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Putting Virgil van Dijk’s £75M Transfer Fee into Perspective

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Liverpool have just paid a world record fee for a centre half. A little perspective might be helpful.

Southampton v Everton - Premier League Photo by Catherine Ivill/Getty Images

A world record fee. It’s not something you get very often. Certainly it’s something not many Liverpool fans expect to hear in conjunction with their club, not in a world where clubs like Manchester City can throw around money like they’re printing their own and the continental giants target the world’s very best.

It’s what Liverpool and the club’s fans got, though, with the signing of Virgil van Dijk from Southampton in a deal that will see the 26-year-old Dutch centre half join the club on January 1st. The fee will, based on most reliable reports though unconfirmed by the club, be at least £70M and could reach £75M.

As Jürgen Klopp’s first choice defensive target—the one player at the position in all of football the Liverpool manager wanted to sign and who he was willing to wait six months for without signing an alternative after missing out on him in the summer—what matters most is that, in the end, Klopp got his man.

If Liverpool fans trust, as the club’s owners quite clearly do, that Klopp is the man to return their club to greatness, then all that matters is that the manager got the one player he really wanted. The cost, the delay even, doesn’t really matter set next to that. Still, £75M is an awful lot of money for a centre half.

It’s maybe not, though, quite as much as many would intuitively think it. That’s thanks to transfer fee inflation, which has taken off wildly in recent seasons, especially in England where increasing television revenues have spiked fees and wages paid and fuelled wild spending sprees by even many bottom-half sides.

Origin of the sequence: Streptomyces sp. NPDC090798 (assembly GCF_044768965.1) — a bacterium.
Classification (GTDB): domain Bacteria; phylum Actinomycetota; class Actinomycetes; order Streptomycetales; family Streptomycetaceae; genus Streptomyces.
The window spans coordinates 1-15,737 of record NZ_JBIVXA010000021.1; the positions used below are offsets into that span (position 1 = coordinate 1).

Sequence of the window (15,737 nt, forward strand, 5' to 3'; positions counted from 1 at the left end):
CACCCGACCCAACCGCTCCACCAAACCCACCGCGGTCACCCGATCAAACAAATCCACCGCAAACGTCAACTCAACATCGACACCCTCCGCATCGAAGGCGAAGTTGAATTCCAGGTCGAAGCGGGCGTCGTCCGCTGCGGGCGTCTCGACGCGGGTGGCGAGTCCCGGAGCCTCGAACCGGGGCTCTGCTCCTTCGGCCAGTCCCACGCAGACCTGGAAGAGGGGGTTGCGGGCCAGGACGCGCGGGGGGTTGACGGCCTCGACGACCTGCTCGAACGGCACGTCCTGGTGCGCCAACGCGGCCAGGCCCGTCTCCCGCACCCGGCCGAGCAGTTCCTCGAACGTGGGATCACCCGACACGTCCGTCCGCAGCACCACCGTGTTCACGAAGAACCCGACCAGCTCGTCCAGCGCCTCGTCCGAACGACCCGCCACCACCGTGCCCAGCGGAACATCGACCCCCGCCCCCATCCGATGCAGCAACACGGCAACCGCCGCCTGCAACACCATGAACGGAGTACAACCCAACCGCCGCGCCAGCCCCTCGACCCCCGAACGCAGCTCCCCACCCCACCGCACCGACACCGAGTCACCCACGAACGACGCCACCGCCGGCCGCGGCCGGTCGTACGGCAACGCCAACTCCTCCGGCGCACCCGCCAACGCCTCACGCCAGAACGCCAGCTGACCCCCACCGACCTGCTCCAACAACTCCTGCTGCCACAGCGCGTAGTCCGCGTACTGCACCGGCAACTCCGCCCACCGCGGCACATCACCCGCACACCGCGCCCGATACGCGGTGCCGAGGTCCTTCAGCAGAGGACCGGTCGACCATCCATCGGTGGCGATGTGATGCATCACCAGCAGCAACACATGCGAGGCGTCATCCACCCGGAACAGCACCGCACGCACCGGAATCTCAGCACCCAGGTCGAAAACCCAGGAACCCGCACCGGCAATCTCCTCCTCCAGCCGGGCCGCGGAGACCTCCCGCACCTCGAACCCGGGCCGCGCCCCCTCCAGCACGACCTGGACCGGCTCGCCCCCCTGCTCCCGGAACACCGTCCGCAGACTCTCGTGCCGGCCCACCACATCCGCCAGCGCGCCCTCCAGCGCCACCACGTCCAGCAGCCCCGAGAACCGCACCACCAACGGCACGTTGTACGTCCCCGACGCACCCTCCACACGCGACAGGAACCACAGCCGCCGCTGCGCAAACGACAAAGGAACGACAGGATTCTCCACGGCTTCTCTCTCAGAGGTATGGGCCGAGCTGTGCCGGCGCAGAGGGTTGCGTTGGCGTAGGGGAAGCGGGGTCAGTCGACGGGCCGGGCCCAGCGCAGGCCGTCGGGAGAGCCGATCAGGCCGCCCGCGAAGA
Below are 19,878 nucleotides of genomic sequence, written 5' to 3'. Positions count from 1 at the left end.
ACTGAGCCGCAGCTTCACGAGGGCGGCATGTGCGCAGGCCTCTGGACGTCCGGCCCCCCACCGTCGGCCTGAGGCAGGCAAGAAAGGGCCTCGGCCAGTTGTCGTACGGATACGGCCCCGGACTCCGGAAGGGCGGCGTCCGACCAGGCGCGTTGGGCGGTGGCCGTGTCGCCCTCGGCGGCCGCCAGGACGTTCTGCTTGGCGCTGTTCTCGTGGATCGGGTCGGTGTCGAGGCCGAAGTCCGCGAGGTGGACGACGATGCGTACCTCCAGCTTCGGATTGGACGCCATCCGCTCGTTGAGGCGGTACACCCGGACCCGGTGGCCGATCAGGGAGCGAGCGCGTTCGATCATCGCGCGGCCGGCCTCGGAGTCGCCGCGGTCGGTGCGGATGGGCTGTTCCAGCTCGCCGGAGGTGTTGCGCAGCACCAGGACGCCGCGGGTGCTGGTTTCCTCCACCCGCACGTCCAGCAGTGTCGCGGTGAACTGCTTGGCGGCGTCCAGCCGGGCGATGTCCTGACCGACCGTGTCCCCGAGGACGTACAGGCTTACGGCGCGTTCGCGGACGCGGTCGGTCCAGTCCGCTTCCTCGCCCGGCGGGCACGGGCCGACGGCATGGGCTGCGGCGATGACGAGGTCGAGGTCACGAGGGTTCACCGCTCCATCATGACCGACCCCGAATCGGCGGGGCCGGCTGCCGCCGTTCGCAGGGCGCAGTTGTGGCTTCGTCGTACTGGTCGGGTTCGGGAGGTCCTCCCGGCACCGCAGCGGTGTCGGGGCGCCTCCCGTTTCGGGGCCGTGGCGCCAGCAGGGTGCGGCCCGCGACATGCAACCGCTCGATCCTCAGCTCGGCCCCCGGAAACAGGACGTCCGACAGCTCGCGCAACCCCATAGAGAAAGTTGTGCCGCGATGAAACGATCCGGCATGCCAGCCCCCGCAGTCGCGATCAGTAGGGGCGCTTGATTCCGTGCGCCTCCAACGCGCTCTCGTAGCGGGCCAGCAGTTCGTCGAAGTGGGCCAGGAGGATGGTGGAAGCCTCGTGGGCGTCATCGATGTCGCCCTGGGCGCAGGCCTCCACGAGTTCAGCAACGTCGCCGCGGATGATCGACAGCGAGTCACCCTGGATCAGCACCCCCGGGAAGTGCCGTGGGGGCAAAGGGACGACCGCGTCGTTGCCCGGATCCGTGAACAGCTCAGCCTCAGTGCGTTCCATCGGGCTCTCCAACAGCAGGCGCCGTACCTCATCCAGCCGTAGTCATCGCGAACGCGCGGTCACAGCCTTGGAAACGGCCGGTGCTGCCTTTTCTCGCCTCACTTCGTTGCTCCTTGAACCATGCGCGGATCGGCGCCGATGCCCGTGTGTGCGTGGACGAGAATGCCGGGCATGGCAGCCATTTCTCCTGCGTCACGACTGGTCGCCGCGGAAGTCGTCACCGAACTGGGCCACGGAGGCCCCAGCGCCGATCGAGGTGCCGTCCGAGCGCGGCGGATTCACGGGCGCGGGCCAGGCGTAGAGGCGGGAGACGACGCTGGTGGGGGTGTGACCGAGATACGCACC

So. About transfer inflation. In 2002, Rio Ferdinand became both the most expensive English player and most expensive defender when Manchester United paid £34M to sign him from Leeds. Taken in isolation, it’s a number doesn’t seem so high now—yet with 15 years having passed, it very much is.

Based on the calculations done by The Tomkins Times last summer—which may be a touch outdated now given transfer fees only ever seem to inflate but at the very least won’t be expected to have lowered—Ferdinand’s 2017 fee equivalent would be a little more than £136M. Or nearly two Virgil van Dijks.

Chelsea’s Ricardo Carvalho, signed for around £20M two summers after Ferdinand, would cost around £100M at 2017’s prices. More recently, in 2014, Manchester City paid £40M for Eliaquim Mangala. Inflation has been so rapid over the last three summers that his equivalent fee today would be a hefty £73M.

What Liverpool have paid for Van Dijk is a great deal any way you come at it—there’s no way it looks cheap or a bargain in any light. But other clubs have paid more, in real money-value terms, and spending what Liverpool have on Van Dijk certainly looks better than spending the equivalent on Mangala.

And, in the end, he was the player Jürgen Klopp wanted and the club’s owners backed their manager to go and get him. That, really, is the only thing that matters at the end of the day.